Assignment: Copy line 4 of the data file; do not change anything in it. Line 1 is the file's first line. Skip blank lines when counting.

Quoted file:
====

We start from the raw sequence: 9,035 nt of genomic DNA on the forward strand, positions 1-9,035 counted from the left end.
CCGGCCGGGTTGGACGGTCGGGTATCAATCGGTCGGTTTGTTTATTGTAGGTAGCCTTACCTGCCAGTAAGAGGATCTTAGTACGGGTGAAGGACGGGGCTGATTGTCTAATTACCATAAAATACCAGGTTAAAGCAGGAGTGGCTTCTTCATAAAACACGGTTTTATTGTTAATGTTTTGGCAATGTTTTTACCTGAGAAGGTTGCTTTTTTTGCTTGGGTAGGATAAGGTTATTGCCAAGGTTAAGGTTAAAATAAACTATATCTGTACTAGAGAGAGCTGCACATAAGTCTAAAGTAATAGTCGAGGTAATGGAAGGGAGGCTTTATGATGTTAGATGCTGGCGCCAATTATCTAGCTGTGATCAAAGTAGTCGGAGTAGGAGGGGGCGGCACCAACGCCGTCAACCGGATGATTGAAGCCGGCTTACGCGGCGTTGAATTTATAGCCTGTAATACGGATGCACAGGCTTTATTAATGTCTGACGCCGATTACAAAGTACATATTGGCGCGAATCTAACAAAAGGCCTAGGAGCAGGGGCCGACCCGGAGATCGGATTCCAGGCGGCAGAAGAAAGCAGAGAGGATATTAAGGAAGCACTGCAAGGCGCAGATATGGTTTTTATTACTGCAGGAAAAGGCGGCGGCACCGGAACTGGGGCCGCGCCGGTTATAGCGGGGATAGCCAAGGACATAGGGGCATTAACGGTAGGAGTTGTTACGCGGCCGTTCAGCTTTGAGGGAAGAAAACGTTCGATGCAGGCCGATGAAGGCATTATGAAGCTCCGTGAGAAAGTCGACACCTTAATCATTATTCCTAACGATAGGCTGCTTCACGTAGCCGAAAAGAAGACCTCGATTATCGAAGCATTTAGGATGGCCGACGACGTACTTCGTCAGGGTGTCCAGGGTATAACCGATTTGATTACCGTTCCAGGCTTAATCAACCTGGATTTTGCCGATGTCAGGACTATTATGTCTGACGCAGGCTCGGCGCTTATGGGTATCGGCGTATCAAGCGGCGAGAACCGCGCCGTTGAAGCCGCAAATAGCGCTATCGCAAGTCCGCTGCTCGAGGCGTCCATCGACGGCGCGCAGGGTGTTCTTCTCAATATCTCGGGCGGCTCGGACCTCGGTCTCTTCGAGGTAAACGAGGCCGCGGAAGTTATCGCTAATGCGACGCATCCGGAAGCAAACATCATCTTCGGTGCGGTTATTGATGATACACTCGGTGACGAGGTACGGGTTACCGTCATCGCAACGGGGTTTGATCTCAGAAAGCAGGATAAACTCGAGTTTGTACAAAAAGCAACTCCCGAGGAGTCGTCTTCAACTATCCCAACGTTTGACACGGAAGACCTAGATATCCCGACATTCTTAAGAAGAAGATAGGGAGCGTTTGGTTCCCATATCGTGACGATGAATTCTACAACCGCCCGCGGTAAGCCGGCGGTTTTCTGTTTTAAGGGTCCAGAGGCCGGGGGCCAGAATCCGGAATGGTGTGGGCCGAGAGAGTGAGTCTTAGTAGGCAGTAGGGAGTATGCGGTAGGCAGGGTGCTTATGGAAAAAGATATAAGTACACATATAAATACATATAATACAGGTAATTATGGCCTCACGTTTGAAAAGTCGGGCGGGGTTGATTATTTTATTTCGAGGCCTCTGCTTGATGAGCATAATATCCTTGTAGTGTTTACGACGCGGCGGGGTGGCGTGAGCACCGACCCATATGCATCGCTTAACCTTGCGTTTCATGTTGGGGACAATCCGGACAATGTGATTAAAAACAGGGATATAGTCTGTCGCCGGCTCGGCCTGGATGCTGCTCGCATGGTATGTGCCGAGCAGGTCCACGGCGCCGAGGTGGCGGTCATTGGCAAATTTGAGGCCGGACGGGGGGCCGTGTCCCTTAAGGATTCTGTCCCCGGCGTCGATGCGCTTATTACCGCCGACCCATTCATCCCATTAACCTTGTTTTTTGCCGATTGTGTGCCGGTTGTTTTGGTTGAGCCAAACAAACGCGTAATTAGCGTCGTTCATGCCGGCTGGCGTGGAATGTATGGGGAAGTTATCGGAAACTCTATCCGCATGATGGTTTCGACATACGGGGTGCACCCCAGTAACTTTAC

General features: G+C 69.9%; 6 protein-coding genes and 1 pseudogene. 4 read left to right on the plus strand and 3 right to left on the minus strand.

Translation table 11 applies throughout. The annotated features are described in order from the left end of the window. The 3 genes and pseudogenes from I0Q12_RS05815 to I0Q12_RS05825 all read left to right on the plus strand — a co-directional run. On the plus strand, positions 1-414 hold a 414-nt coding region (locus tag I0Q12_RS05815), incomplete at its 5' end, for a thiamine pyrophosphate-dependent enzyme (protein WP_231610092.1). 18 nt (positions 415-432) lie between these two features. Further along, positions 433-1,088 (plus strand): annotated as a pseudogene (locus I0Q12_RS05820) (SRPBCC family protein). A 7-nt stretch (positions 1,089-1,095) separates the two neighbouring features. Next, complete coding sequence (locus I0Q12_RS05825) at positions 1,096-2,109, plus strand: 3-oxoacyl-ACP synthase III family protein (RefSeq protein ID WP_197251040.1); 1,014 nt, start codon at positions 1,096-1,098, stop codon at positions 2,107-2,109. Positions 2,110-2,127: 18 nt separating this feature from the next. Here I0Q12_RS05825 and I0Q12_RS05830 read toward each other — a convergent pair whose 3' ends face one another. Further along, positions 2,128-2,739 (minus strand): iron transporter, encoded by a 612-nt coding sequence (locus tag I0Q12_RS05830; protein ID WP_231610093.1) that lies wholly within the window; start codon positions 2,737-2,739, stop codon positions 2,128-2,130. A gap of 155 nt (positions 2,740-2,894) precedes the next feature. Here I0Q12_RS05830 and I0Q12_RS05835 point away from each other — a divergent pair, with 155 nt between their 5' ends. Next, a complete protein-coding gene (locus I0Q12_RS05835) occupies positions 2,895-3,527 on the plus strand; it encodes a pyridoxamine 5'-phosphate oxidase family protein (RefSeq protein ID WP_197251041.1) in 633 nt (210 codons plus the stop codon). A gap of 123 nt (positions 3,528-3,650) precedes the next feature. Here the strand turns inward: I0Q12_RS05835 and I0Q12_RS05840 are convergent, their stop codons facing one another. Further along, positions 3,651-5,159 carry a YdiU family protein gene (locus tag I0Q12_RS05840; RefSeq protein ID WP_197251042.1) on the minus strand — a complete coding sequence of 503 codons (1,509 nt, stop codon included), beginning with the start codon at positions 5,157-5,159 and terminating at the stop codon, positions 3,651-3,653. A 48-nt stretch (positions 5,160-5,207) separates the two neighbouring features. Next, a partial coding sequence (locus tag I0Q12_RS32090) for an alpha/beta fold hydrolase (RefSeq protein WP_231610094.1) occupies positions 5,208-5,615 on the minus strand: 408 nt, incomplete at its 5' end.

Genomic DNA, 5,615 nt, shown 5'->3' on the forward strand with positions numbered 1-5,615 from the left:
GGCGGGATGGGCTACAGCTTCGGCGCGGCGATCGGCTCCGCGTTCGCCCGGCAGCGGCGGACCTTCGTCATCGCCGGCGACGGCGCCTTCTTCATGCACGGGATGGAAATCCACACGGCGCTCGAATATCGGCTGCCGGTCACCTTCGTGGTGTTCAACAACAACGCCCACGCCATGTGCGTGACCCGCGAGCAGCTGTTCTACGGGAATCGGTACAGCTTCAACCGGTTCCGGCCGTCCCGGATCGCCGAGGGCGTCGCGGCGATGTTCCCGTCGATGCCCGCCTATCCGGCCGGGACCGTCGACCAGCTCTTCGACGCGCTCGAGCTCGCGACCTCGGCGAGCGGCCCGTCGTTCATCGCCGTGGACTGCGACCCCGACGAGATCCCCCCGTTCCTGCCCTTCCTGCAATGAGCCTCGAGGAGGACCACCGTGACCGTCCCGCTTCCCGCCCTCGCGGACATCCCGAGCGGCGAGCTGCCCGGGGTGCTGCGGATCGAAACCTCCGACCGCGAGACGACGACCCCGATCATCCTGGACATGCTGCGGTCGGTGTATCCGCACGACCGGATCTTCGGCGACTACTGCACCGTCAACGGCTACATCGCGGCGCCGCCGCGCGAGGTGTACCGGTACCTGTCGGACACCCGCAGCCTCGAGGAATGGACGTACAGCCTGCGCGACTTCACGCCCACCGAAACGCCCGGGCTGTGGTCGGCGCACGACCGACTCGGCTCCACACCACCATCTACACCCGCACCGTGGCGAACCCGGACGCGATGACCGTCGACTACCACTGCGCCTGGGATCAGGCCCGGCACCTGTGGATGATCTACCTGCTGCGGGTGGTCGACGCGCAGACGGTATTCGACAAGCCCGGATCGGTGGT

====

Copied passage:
Translation table 11 applies throughout. The annotated features are described in order from the left end of the window. The 3 genes and pseudogenes from I0Q12_RS05815 to I0Q12_RS05825 all read left to right on the plus strand — a co-directional run. On the plus strand, positions 1-414 hold a 414-nt coding region (locus tag I0Q12_RS05815), incomplete at its 5' end, for a thiamine pyrophosphate-dependent enzyme (protein WP_231610092.1). 18 nt (positions 415-432) lie between these two features. Further along, positions 433-1,088 (plus strand): annotated as a pseudogene (locus I0Q12_RS05820) (SRPBCC family protein). A 7-nt stretch (positions 1,089-1,095) separates the two neighbouring features. Next, complete coding sequence (locus I0Q12_RS05825) at positions 1,096-2,109, plus strand: 3-oxoacyl-ACP synthase III family protein (RefSeq protein ID WP_197251040.1); 1,014 nt, start codon at positions 1,096-1,098, stop codon at positions 2,107-2,109. Positions 2,110-2,127: 18 nt separating this feature from the next. Here I0Q12_RS05825 and I0Q12_RS05830 read toward each other — a convergent pair whose 3' ends face one another. Further along, positions 2,128-2,739 (minus strand): iron transporter, encoded by a 612-nt coding sequence (locus tag I0Q12_RS05830; protein ID WP_231610093.1) that lies wholly within the window; start codon positions 2,737-2,739, stop codon positions 2,128-2,130. A gap of 155 nt (positions 2,740-2,894) precedes the next feature. Here I0Q12_RS05830 and I0Q12_RS05835 point away from each other — a divergent pair, with 155 nt between their 5' ends. Next, a complete protein-coding gene (locus I0Q12_RS05835) occupies positions 2,895-3,527 on the plus strand; it encodes a pyridoxamine 5'-phosphate oxidase family protein (RefSeq protein ID WP_197251041.1) in 633 nt (210 codons plus the stop codon). A gap of 123 nt (positions 3,528-3,650) precedes the next feature. Here the strand turns inward: I0Q12_RS05835 and I0Q12_RS05840 are convergent, their stop codons facing one another. Further along, positions 3,651-5,159 carry a YdiU family protein gene (locus tag I0Q12_RS05840; RefSeq protein ID WP_197251042.1) on the minus strand — a complete coding sequence of 503 codons (1,509 nt, stop codon included), beginning with the start codon at positions 5,157-5,159 and terminating at the stop codon, positions 3,651-3,653. A 48-nt stretch (positions 5,160-5,207) separates the two neighbouring features. Next, a partial coding sequence (locus tag I0Q12_RS32090) for an alpha/beta fold hydrolase (RefSeq protein WP_231610094.1) occupies positions 5,208-5,615 on the minus strand: 408 nt, incomplete at its 5' end.